GT-HO Phase II turns 50!

by mcowner

This issue of Australian Muscle Car celebrates the 50th anniversary of the Falcon GT-HO Phase II – featuring the surviving road test model from 1970! This was the car loaned out by Ford to motoring journalists so they could put their impressions of the Blue Oval’s 1970 Bathurst challenger in print in newspapers and magazines. After the Falcon had been given a thorough flogging by our esteemed press corp, it passed through a series of private owners, most of whom remained oblivious to its star-car past. Remarkably it survives today, unmolested and unrestored – the car that adorns the cover of this issue of Australian MUSCLE CAR is more or less exactly as it was when it first graced the covers of motoring magazines 50 years ago!

Over on the other side of the ‘70s Aussie automotive divide, we go in depth Joe Felice, our featured Muscle Man this issue. Felice wasn’t a racing driver himself, but as Holden’s motorsport chief in the late 1960s and all of the 1970s, Holden racing effort might not have amounted to much without his efforts. It was Felice who was charged with the task of establishing the Holden Dealer Team in 1968, and it was Felice who later sacked both Peter Brock and HDT boss Harry Firth. Felice provides some candid and fascinating insights into Holden’s motorsport effort back in the day – and how much opposition it faced not only from the GM Detroit head office, but also from within Holden itself.

Allan Grice and Bob Morris together at Bathurst in a Holden Commodore in 1980

by mcowner

Allan Grice and Bob Morris together at Bathurst in a Holden Commodore in 1980 – that was the plan for this Group C touring car ‘superteam’. But the superteam fell apart half way through the year, with Bob Morris switching to Ford and Grice racing the Commodore at Bathurst – before he made a switch of his own, to BMW. Now, 40 years after it debuted alongside Peter Brock’s HDT Commodore at Symmons Plains – the world racing debut for the Holden Commodore – the Grice/Morris machine has resurfaced after a long spell in the wilderness, now returned to 1980 Bathurst 1000 trim. Read the full and exclusive story of this historic racing Holden in the latest issue of Australian MUSCLE CAR magazine.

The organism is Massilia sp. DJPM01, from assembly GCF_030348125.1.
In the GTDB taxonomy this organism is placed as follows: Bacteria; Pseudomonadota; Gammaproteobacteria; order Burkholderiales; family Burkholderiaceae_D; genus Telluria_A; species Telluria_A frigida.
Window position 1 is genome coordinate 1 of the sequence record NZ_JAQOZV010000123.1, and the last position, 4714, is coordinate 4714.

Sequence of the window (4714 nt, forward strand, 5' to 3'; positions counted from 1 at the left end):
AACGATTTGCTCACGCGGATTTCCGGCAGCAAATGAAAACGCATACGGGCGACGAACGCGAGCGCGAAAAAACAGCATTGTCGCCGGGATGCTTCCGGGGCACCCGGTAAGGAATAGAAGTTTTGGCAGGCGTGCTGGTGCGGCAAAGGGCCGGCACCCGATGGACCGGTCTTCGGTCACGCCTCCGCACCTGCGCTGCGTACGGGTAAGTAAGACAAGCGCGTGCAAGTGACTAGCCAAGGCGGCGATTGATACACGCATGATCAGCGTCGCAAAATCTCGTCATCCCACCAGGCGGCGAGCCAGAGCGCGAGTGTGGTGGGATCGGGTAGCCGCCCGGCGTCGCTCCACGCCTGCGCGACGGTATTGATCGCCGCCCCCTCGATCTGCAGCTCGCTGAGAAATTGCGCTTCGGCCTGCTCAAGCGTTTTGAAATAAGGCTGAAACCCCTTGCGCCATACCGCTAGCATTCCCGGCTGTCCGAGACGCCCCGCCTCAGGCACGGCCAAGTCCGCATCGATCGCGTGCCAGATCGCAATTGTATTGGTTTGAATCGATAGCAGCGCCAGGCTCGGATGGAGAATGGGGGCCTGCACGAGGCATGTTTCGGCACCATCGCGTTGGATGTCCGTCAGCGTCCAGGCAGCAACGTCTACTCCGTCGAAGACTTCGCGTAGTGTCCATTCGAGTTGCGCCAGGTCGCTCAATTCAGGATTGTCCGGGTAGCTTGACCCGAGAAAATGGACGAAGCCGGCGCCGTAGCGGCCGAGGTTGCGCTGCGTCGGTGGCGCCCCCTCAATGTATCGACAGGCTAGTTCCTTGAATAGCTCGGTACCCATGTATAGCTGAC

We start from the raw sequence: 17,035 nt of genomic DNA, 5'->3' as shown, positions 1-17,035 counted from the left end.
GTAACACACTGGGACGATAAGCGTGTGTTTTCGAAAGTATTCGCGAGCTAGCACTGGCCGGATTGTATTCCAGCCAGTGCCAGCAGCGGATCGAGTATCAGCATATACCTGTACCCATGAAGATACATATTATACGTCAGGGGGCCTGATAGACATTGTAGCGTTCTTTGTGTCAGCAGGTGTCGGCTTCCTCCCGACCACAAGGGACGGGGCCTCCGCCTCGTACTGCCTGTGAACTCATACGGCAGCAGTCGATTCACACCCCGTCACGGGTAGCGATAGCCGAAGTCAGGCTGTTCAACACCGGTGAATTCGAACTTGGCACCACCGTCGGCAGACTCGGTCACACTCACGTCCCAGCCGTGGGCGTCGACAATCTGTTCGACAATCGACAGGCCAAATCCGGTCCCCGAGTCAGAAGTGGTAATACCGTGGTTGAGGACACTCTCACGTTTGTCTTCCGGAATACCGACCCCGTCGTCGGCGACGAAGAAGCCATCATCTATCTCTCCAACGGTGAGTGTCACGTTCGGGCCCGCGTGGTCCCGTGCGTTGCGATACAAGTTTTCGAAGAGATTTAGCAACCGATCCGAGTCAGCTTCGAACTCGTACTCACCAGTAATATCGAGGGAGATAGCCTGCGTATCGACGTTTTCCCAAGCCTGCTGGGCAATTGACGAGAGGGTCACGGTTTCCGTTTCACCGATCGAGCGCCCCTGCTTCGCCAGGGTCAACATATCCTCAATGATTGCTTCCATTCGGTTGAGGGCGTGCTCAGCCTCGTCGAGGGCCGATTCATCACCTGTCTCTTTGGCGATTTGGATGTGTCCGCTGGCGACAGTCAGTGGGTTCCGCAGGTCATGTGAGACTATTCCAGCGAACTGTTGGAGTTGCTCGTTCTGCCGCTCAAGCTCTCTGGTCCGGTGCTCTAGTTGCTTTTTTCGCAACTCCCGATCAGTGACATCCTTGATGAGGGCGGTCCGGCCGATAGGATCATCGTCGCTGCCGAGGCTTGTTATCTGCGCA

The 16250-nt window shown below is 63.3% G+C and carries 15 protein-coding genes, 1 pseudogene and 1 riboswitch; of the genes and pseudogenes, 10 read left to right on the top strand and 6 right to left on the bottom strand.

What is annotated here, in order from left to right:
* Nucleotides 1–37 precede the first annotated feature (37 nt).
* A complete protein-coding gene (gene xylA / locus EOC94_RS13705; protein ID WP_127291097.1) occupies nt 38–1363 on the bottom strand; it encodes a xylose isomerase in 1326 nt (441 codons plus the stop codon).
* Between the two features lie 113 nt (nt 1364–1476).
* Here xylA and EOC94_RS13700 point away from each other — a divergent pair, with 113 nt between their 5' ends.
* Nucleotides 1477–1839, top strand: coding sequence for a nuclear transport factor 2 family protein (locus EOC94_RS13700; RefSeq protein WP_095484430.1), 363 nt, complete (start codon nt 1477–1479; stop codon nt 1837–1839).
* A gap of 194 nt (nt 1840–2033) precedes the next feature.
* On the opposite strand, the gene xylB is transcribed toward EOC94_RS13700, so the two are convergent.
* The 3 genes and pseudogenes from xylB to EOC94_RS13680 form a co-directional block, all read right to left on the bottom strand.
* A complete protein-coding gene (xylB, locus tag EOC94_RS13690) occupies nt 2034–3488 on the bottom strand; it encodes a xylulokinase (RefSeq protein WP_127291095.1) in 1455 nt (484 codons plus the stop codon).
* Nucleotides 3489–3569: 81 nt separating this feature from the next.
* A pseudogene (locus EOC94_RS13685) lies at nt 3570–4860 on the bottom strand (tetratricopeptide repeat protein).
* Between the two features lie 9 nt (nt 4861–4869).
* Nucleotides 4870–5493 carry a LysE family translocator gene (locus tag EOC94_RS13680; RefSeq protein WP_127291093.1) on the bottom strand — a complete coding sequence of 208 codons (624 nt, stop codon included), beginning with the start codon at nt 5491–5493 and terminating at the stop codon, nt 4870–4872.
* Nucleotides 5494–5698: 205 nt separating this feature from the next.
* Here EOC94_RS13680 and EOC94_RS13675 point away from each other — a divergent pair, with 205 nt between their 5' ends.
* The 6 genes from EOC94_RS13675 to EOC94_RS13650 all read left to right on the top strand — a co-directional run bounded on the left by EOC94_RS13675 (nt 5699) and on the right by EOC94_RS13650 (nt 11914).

AMC this issue also celebrates the history of Holden, in the wake of General Motors’ momentous decision to ‘retire’ the brand. AMC looks back at this once all-pervasive Aussie car maker that was known from the beginning as ‘Australia’s Own car’, and the forces that brought it to its knees – and how it was done no favours by parent company GM.

With Holden soon to be no more, AMC ponders the future for the Supercars racing series. What seems clear from the thoughts of the major stakeholders is that the likely direction will be a Chev Camaro Supercar to take on the existing Mustangs – in an echo of the late ‘60s/early ‘70s era of Bob Jane’s Camaro vs Allan Moffat’s Boss Mustang, if not quite the same.